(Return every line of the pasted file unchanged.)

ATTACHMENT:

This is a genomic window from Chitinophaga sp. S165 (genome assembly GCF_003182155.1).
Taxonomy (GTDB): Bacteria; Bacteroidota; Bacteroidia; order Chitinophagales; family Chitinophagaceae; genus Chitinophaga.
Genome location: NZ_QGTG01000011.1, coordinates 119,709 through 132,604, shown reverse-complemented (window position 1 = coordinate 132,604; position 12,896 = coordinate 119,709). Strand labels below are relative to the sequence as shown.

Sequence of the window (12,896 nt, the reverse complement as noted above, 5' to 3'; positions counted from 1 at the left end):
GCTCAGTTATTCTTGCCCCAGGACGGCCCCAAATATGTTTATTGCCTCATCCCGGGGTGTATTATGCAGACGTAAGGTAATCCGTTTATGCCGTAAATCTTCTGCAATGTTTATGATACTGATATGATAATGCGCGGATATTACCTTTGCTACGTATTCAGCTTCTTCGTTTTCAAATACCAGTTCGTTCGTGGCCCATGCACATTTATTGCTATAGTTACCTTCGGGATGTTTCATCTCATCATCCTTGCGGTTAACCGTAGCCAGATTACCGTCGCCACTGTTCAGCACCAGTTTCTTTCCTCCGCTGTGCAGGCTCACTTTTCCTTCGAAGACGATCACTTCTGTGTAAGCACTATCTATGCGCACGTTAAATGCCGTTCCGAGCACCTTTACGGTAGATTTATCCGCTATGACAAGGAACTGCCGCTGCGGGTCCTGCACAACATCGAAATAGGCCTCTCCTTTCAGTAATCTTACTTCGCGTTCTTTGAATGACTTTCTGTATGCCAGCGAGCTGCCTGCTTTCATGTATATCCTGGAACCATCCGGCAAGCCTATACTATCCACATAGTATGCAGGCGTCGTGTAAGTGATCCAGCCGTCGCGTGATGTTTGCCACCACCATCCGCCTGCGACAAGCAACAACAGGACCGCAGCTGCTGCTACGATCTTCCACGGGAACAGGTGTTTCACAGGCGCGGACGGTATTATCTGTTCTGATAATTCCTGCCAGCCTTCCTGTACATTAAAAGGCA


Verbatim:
This is a genomic window from Chitinophaga sp. S165 (genome assembly GCF_003182155.1).
Taxonomy (GTDB): Bacteria; Bacteroidota; Bacteroidia; order Chitinophagales; family Chitinophagaceae; genus Chitinophaga.
Genome location: NZ_QGTG01000011.1, coordinates 119,709 through 132,604, shown reverse-complemented (window position 1 = coordinate 132,604; position 12,896 = coordinate 119,709). Strand labels below are relative to the sequence as shown.

Sequence of the window (12,896 nt, the reverse complement as noted above, 5' to 3'; positions counted from 1 at the left end):
GCTCAGTTATTCTTGCCCCAGGACGGCCCCAAATATGTTTATTGCCTCATCCCGGGGTGTATTATGCAGACGTAAGGTAATCCGTTTATGCCGTAAATCTTCTGCAATGTTTATGATACTGATATGATAATGCGCGGATATTACCTTTGCTACGTATTCAGCTTCTTCGTTTTCAAATACCAGTTCGTTCGTGGCCCATGCACATTTATTGCTATAGTTACCTTCGGGATGTTTCATCTCATCATCCTTGCGGTTAACCGTAGCCAGATTACCGTCGCCACTGTTCAGCACCAGTTTCTTTCCTCCGCTGTGCAGGCTCACTTTTCCTTCGAAGACGATCACTTCTGTGTAAGCACTATCTATGCGCACGTTAAATGCCGTTCCGAGCACCTTTACGGTAGATTTATCCGCTATGACAAGGAACTGCCGCTGCGGGTCCTGCACAACATCGAAATAGGCCTCTCCTTTCAGTAATCTTACTTCGCGTTCTTTGAATGACTTTCTGTATGCCAGCGAGCTGCCTGCTTTCATGTATATCCTGGAACCATCCGGCAAGCCTATACTATCCACATAGTATGCAGGCGTCGTGTAAGTGATCCAGCCGTCGCGTGATGTTTGCCACCACCATCCGCCTGCGACAAGCAACAACAGGACCGCAGCTGCTGCTACGATCTTCCACGGGAACAGGTGTTTCACAGGCGCGGACGGTATTATCTGTTCTGATAATTCCTGCCAGCCTTCCTGTACATTAAAAGGCA